The Founding Fathers were very clear: They did not want a minority party to be able to dictate what should be majority rule —and in fact were fearful of this outcome.
In its first iteration, the U.S. Senate reconciled debates by voting on whether to end debates, thus moving a bill to an actual vote.
This changed when in 1806, Vice President Aaron Burr argued that this process of voting on whether to vote (called the previous-question motion) was redundant, as it was rarely ever used, and so it was ended. Inadvertently, Burr created a loophole that made it theoretically possible for senators to infinitely delay votes — and hence, we have the glacially slow, perpetually blocked governmental body that we know today.
First of all, we have to understand what the filibuster is. It's ANY MEASURE that stops a vote. That's it. That's… https://t.co/x2BwFCig0u— Michael Harriot (@Michael Harriot)1616550099.0
What Has the Filibuster Been Used for, and How Has It Evolved?
One thing that stands out about the filibuster: It has consistently been used to curtail the rights of Black Americans.
Once rarely used in policy decisions, the filibuster only came into frequent use during the Civil War era, when Southern states would often deploy it in defense of slavery and while blocking anti-slavery legislation.
John C. Calhoun, sometimes referred to as the "grandfather of the confederacy," was an important figure in developing the modern, common filibuster. "He did it for the express purpose of increasing the power of the slaveholding class," says Adam Jentleson, whose book Kill Switch details the rise of the modern Senate. "What he saw at this time — this was around the 1830s and 1840s — was that slaveholders and slave states were becoming steadily outpowered in Congress. And so, he knew that if majority rule was allowed to continue, slavery was going to end."
The filibuster was a solution to this issue and one of the reasons why the government remained incapable of simply ending slavery through democracy.
The filibuster was used throughout the 1800s and 1900s, with politicians challenging its legitimacy to various degrees without success. Woodrow Wilson edited it during WWI, after the Senate used it to stop him from arming ships against German U-Boats. With the help of public outcry, Wilson established Rule 22, which allows a two-thirds majority vote to invoke "cloture" — a rule that, essentially, limits filibustering to 30 hours.
From then on, the filibuster basically remained the same, though in 1975 the number of votes needed for a supermajority was changed to 60. Because earning a 60-vote majority is still quite difficult, the filibuster has remained an effective way for minority rule to block legislation.
Even after the Civil War, the filibuster was used to codify racial violence; for example, in 1922, the filibuster was used to defeat the Dyer Anti-Lynching Bill. Famously, the filibuster was also used to block civil rights legislation up until 1964. In protest of the Civil Rights Act, lawmakers filibustered for 57 days, until public pressure rose high enough for a supermajority to invoke cloture. Eventually, the supermajority necessary for cloture was changed to 60; but yet again, the filibuster remained firmly in place.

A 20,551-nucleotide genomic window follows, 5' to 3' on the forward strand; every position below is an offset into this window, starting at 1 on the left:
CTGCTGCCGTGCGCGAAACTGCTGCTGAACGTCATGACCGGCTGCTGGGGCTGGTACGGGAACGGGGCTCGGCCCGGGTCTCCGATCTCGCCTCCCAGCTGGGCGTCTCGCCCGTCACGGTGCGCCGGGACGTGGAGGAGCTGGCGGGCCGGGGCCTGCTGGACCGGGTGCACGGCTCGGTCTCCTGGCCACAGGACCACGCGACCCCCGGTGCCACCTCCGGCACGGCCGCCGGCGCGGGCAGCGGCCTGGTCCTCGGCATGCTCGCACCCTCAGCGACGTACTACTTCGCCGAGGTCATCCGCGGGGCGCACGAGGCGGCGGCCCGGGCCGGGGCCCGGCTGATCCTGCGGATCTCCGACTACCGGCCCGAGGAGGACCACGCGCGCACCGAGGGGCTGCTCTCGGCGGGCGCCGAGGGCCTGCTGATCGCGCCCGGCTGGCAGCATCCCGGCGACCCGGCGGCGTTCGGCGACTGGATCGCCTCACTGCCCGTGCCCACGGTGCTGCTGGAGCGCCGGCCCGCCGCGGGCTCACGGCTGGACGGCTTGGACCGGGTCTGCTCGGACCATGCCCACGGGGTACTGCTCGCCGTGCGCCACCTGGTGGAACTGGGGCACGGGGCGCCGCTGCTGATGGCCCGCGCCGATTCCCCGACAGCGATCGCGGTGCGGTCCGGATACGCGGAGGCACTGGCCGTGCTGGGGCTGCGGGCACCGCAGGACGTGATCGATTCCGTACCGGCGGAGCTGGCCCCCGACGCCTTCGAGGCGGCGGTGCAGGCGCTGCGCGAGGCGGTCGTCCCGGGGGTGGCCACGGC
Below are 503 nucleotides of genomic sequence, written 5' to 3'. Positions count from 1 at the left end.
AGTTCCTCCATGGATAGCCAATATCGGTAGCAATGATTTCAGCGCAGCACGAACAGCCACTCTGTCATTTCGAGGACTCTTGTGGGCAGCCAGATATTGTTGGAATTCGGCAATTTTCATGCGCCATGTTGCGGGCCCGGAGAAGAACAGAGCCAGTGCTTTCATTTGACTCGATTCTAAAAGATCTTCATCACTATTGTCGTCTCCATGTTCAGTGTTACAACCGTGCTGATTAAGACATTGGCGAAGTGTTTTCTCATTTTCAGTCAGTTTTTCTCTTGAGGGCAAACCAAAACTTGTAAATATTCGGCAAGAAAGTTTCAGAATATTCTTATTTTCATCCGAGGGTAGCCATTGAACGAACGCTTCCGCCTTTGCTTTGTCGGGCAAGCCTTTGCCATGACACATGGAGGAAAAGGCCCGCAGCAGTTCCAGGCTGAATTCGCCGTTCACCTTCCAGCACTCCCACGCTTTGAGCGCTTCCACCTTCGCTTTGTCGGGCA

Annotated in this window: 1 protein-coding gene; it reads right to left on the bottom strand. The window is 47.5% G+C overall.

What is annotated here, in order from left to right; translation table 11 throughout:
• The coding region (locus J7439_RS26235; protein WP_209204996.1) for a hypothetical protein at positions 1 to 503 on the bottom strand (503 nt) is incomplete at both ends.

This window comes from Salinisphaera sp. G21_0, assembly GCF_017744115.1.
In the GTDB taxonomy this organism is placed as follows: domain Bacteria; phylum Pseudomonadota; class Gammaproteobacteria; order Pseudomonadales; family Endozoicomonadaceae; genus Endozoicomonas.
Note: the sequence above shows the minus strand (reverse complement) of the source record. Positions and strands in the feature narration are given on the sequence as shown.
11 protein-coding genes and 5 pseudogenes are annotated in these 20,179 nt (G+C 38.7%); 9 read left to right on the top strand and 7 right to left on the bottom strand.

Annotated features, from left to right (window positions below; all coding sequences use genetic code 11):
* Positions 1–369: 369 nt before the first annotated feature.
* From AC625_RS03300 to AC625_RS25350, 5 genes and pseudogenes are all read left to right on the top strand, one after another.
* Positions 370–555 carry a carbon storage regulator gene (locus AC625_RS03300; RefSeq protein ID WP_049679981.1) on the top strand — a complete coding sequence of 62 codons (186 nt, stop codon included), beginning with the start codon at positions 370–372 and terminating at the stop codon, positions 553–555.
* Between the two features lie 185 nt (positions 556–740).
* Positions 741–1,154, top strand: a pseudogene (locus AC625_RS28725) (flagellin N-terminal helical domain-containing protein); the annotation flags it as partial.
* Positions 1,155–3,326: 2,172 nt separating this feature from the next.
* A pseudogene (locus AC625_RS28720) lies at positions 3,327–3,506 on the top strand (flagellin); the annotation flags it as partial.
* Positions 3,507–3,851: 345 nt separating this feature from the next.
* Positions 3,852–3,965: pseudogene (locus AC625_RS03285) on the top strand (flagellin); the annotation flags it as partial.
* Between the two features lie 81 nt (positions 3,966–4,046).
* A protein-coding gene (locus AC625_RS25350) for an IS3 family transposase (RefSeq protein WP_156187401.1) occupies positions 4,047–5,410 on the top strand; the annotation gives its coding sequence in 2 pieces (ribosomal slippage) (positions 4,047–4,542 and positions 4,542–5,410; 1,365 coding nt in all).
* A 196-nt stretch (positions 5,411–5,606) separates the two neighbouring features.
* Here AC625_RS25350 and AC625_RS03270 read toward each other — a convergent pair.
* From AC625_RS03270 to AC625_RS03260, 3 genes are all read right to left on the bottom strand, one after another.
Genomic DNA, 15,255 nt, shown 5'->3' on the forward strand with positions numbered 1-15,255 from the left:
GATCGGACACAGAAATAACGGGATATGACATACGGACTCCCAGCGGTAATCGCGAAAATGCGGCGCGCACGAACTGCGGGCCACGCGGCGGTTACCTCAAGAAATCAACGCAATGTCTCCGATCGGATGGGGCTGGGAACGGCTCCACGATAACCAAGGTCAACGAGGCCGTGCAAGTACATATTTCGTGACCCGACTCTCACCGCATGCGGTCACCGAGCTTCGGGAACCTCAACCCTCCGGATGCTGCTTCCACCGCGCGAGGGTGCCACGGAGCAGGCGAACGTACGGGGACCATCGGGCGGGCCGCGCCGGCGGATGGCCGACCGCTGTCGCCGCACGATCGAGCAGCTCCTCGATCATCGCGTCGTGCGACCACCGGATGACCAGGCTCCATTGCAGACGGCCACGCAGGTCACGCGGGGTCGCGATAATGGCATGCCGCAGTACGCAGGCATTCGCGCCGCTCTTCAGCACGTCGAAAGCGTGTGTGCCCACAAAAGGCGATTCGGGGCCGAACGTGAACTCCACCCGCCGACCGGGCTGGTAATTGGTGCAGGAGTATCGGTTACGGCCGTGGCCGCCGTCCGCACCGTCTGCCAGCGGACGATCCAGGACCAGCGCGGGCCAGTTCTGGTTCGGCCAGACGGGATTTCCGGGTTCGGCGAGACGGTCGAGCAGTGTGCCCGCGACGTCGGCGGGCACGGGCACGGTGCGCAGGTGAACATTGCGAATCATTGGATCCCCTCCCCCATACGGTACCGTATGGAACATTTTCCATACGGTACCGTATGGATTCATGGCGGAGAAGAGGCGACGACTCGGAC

Since then, the filibuster has been used for various purposes on all sides of the political spectrum. It was the reason why George W. Bush couldn't overhaul immigration legislation and why Barack Obama couldn't pass climate legislation (or all that much of anything). It is the reason why bills still go to the Senate to die.
What Would Happen if the Filibuster Ended?
Without the filibuster, the Senate would be much more volatile than it is today. It's possible that massive amounts of legislation could pass — and then be reversed, should the Senate majority's political leanings change.
But Democrats have good reason to end the filibuster now (which is probably why Mitch McConnell is so scared). At the moment, Democrats want to enact a piece of voting rights legislation called the For the People Act. Among other things, the act would increase access to absentee voting, extend early voting, allow for same-day registration, and generally would make it easier for people to vote.
"In the wake of an unprecedented assault on our democracy, a never before seen effort to ignore, undermine, and undo the will of the people, and a newly aggressive attack on voting rights taking place right now all across the country, this landmark legislation is urgently needed to protect the right to vote and the integrity of our elections, and to repair and strengthen American democracy," the White House said in a statement.
Naturally, most Republicans hate the For the People Act as much as they hate the idea of getting rid of the filibuster. Their looming fear: The Democrat's proposed voting rights reforms could make it much easier for Democrats to hold onto power. As of now, the bill passed in the House but of course has no chance of passing in the Senate, thanks to the filibuster.
Without the filibuster, Democrats would also have a shot at passing significant voting rights reforms, climate legislation, stricter gun control laws, and immigration reforms. They would be able to achieve their goals of fighting student debt, taxing the super-wealthy, making healthcare more affordable, and more.
The vast majority of the American people want Washington to act to bring down gun violence. Voters elected a Democr… https://t.co/jraOwNAyGL— Elizabeth Warren (@Elizabeth Warren)1616613409.0